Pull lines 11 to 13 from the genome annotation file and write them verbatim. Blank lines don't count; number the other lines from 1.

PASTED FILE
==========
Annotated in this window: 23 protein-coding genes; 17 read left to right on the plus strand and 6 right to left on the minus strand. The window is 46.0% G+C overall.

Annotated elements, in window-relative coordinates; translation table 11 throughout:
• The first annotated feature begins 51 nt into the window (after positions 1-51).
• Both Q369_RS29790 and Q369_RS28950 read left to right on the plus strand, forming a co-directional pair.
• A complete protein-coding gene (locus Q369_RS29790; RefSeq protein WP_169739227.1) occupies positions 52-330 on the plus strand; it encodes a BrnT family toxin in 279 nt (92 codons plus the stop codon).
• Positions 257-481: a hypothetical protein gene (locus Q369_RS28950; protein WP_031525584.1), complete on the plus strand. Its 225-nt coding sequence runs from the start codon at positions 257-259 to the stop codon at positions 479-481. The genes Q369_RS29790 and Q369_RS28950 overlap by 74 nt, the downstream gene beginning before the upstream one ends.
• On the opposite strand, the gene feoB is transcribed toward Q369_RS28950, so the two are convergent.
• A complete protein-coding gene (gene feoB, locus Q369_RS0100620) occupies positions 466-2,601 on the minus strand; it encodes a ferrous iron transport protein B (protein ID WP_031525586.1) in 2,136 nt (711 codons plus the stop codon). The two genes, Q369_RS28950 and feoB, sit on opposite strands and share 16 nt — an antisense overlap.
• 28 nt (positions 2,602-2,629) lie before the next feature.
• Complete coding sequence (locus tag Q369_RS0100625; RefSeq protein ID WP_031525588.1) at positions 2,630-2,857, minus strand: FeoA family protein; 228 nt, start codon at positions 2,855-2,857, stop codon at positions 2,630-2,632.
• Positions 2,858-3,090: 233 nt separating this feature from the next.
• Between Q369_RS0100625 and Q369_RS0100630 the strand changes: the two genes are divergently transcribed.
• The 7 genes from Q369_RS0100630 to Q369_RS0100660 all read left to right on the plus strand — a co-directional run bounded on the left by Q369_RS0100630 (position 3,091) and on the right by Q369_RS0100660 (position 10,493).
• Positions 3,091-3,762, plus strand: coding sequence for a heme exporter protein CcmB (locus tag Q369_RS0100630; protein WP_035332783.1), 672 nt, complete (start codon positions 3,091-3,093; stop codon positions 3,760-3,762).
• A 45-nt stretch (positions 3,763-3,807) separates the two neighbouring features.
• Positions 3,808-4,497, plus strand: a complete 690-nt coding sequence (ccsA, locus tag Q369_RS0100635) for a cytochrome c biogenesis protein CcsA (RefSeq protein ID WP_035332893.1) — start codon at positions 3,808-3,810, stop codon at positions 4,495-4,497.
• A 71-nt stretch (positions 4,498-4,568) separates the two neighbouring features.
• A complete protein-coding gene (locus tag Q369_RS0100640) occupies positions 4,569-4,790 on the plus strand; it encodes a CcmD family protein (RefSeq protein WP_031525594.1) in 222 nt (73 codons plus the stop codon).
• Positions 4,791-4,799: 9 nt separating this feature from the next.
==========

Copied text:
• Positions 2,858-3,090: 233 nt separating this feature from the next.
• Between Q369_RS0100625 and Q369_RS0100630 the strand changes: the two genes are divergently transcribed.
• The 7 genes from Q369_RS0100630 to Q369_RS0100660 all read left to right on the plus strand — a co-directional run bounded on the left by Q369_RS0100630 (position 3,091) and on the right by Q369_RS0100660 (position 10,493).